Director Beth Fox watches as the Texas Legislature votes to create library districts in 1997.
Library districts in Texas may be created by the vote of community residents in areas without a municipal public library under provisions of Local Government Code 326 (SB 1674, 1997).
Library districts operate within defined geographical boundaries and are supported by a percentage of local sales and use tax. They are stand-alone governmental entities, political subdivisions of the state, and special purpose districts.
Library districts are governed by a five-member unpaid elected Board of Trustees who serve two-year staggered terms. Elections are called once a year, but they may be cancelled if candidates are unopposed. Most library districts have paid staff to run their libraries and a Director who oversees all aspects of operation.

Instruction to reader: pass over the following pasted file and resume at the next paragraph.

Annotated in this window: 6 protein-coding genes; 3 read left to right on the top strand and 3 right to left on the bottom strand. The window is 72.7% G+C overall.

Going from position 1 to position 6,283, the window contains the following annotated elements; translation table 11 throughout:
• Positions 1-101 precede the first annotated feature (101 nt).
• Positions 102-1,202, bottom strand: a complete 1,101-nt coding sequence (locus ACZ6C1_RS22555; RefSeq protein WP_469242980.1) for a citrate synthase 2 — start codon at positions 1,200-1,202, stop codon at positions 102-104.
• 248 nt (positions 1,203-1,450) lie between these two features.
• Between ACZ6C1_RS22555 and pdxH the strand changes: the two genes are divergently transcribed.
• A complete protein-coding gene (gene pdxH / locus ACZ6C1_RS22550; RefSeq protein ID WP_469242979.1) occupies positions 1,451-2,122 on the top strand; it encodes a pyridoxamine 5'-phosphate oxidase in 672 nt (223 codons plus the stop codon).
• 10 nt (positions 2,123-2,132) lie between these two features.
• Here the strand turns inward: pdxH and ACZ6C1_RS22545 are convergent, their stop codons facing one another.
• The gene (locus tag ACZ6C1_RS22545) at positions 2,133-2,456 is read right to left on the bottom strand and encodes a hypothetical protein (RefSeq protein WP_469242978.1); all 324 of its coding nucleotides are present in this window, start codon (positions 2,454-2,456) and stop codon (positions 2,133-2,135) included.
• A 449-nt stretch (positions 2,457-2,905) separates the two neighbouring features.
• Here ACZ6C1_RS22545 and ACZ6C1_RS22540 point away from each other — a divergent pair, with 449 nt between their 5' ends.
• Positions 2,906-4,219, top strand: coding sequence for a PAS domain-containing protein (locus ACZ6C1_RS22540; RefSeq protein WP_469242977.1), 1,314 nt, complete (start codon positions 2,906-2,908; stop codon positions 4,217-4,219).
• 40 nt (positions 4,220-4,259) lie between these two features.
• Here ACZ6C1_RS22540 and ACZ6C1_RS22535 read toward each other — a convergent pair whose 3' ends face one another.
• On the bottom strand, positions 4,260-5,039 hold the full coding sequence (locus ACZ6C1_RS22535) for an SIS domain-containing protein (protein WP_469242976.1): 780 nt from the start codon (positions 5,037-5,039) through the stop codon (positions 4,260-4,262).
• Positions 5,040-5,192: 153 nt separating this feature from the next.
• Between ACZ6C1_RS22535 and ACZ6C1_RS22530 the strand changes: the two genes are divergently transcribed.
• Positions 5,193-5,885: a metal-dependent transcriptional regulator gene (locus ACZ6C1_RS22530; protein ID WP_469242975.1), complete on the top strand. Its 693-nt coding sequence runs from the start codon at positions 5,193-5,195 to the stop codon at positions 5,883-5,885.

Library districts are subject to the Open Meetings Act, the Public Information Act, the Public Funds Investment Act, and various other laws pertaining to ethics, elections, purchasing, and employment.
Westbank Community Library District, created in 1998, was the first library district in Texas. There are currently 15. Library districts meet twice per year to share information and undertake trainings.